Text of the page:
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Using AntiForgeryToken requires each request to pass a valid token, so malicious web pages with simple script posting data to my web application won't succeed.

But what if a malicious script will first make some simple GET request (by Ajax) in order to download the page containing the antiforgery token in a hidden input field, extracts it, and use it to make a valid POST?

Is it possible, or am I missing something?

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up vote 12 down vote accepted

Yes, this is all you need to do.

As long as you generate a new token on each protected page, with <%= Html.AntiForgeryToken() %> and always ensure it is checked in any protected action, using [ValidateAntiForgeryToken]

This implements the Synchronizer Token Pattern as discussed at the CSRF Prevention Cheat Sheet at OWASP.

In order for a script to succeed in making an acceptable request, it would have to first get the form and read the token and then post the token. Same Origin Policy will stop this from being allowed in a browser. A site canot make an AJAX style http request to another site; only to itself. If for some reason same origin policy can be breached, then you will become vulnerable.

Note that if you have a cross-site scripting vulnerability, then an attacker can abuse the xss vulnerability to circumvent the protection provided by the same origin policy (because the script is now running from your own site, so SOP succeeds). The injected script can then happily read and resubmit the token. This technique to get past CSRF protection via XSS has been common in some worms recently. Basically, if you have XSS, your CSRF-protection is a waste of time, so ensure you are not vulnerable to either.

Another thing to watch out for is Flash and Silverlight. Both of these technologies do not subscribe to the same origin policy and instead use cross domain policy files to restrict access to remote resources. Flash/Silverlight script can only access resources on your site if you publish a cross domain policy xml file on your own site. If you do publish this file, only ever allow a whitelist of trusted third-party servers and never allow *.

Read more about CSRF at OWASP See also: XSS Prevention Cheat Sheet

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So apart from validating token one have to be carefull with crossdomain.xml, right? If I uderstand correctly, exposing web application for unrestricted cross domain requests (allow-http-request-headers-from domain="*" in crossdomain.xml) defeats the purpose of AntiForgeryTokens, and makes the site CSRF vulnerable? – PanJanek Nov 27 '09 at 6:59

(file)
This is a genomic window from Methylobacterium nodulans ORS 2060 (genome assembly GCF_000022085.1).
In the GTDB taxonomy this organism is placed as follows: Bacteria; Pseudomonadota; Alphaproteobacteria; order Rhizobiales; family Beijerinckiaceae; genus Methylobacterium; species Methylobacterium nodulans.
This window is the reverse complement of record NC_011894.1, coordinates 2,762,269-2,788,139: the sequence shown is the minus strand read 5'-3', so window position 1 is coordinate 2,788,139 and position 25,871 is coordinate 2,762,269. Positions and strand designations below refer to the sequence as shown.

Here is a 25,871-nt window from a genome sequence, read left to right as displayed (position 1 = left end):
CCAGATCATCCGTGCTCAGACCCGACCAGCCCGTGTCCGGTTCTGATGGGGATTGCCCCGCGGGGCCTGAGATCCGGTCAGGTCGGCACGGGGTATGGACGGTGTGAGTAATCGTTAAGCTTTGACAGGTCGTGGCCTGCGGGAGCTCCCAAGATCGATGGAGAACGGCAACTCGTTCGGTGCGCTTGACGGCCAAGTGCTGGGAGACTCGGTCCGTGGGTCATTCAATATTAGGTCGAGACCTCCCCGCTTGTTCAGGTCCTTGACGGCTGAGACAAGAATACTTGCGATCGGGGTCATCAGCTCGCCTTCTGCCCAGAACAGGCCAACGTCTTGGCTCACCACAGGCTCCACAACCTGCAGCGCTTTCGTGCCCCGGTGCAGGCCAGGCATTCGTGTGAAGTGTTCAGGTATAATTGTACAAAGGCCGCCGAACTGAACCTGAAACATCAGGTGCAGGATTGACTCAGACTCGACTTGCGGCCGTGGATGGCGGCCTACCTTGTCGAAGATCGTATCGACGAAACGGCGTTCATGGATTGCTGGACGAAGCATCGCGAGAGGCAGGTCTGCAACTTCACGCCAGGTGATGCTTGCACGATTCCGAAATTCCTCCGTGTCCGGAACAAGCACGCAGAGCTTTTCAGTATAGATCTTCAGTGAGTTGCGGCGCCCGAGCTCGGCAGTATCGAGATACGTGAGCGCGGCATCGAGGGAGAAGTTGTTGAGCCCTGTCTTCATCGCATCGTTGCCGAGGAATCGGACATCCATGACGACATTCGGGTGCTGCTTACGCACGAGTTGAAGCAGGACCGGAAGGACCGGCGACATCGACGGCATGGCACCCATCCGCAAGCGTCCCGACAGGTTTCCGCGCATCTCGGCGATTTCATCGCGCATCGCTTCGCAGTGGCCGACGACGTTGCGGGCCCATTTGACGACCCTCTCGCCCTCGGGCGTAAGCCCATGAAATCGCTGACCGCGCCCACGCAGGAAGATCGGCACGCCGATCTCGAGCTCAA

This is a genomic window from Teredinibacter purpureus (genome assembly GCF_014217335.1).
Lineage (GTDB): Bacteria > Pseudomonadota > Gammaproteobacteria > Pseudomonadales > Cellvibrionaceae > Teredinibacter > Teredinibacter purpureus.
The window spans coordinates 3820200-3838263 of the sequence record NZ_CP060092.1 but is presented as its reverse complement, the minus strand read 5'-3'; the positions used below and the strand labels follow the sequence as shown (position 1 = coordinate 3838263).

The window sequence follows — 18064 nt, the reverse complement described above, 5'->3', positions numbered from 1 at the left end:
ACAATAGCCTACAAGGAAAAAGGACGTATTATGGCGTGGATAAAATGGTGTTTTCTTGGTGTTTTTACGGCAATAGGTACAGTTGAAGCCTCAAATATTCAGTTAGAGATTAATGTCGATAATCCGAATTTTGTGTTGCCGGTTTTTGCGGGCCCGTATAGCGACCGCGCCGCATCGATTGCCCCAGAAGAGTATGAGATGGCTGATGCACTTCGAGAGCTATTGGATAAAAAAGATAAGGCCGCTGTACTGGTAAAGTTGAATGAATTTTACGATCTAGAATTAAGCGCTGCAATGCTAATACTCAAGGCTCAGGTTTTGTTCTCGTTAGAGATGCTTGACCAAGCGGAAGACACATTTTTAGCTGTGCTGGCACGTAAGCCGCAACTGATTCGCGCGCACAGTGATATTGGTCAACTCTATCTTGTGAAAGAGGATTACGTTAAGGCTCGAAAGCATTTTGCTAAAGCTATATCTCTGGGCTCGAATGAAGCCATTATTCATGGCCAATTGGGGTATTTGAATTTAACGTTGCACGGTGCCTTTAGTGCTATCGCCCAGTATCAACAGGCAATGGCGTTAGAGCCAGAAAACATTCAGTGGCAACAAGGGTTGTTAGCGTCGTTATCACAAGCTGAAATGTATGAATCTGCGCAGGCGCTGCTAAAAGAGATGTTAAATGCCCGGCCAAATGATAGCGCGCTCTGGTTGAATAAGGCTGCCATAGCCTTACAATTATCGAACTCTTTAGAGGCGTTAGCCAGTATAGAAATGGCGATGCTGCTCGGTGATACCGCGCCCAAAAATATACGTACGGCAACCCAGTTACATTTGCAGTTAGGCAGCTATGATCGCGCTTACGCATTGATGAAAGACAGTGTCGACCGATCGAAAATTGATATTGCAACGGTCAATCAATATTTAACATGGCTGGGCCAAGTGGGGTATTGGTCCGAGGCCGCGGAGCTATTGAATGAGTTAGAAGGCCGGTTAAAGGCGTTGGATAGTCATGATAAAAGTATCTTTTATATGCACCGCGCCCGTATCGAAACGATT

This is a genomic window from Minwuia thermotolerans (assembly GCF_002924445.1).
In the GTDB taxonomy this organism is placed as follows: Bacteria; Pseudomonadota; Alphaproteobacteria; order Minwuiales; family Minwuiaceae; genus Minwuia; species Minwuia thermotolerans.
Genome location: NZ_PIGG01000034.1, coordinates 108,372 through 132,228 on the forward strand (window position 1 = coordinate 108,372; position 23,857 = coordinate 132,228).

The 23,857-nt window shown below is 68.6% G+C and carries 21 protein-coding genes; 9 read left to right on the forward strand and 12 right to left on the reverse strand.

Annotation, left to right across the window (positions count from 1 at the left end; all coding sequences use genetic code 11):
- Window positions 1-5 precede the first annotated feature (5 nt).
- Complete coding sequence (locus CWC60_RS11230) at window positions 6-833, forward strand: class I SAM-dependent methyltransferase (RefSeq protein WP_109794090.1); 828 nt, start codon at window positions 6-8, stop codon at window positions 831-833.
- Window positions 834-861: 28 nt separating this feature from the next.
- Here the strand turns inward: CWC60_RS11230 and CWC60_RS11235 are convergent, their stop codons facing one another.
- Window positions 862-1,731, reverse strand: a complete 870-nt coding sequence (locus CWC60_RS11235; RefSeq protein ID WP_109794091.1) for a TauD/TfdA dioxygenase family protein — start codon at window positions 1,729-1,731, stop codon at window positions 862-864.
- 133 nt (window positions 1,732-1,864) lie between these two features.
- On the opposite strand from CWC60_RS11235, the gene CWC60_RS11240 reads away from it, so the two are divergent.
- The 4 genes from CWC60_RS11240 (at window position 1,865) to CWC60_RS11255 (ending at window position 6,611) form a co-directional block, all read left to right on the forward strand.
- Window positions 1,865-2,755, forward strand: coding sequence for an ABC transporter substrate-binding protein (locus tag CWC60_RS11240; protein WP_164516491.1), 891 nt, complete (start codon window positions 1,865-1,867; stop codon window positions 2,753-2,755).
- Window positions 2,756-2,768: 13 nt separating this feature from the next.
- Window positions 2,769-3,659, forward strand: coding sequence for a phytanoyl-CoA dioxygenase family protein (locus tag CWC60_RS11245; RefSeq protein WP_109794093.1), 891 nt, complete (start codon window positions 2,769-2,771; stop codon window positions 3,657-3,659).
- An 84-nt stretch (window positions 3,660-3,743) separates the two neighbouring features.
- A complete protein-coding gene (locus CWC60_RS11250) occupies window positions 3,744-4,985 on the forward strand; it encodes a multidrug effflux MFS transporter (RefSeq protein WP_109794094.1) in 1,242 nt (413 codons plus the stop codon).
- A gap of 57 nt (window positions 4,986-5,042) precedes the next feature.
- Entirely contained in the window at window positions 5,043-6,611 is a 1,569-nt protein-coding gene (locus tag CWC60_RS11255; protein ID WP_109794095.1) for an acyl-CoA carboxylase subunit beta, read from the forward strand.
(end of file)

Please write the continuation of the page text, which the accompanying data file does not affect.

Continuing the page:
yes. good point if you publish a crossdomain.xml policy file on your server you can re-open yourself to CSRF attacks made via ActionScript in a remote flash movie. If you publish this file only ever whitelist trusted third parties and never *. I'll add this to the answer – Cheekysoft Nov 27 '09 at 12:36
"A site canot make an AJAX style http request to another site; only to itself" How does google analytics work then? I think Same-Origin-Policy has to do with the inability of reading/modifying cookies of another site. – Marco M. Aug 9 '10 at 20:40
@Marco M. The Google Analytics code embeds an image hosted at GA in the page. The URL of that image contains some information to identify the page and the GA account and some other bits and bobs. The browser then goes to GA to request this image and the rest of the data is collected from the browsers HTTP Request. XmlHttpRequest is not used. – Cheekysoft Aug 10 '10 at 12:55

But what if malicious script will make first some simple GET request (by AJAX) in order to download the page containing antiforgery token in hidden input field, extracts it, and use it to make valid POST?

Yes, this is true, but, if it's not ending up in a browser this is NOT a CSRF attack.

If it does end it up the browser (for example scraping via an HTTP Request in server side code) then what would happen the scrape code will get a CSRF token. However your legitimate, authenticated users will get a different token put on their machine. Because the token that the scraper lifts is different to the one issued to your users then the POST will fail.

If you want to stop non-browser scripts making posts then you need to take another approach to validate it's a human.

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By making GET request with AJAX, I meant theat the GET is executed by malicious script embeded on some page which is opened in a browser by user who was somehow tricked into opening such a page. This way the script would execute in user's context. So it is still CSRF, I think. – PanJanek Nov 27 '09 at 13:36
Ah I see. Well then that won't work because of same original policy, unless they're doing something tricksy, in which case the cookie won't flow anyway, so the token will be different – blowdart Nov 27 '09 at 17:52

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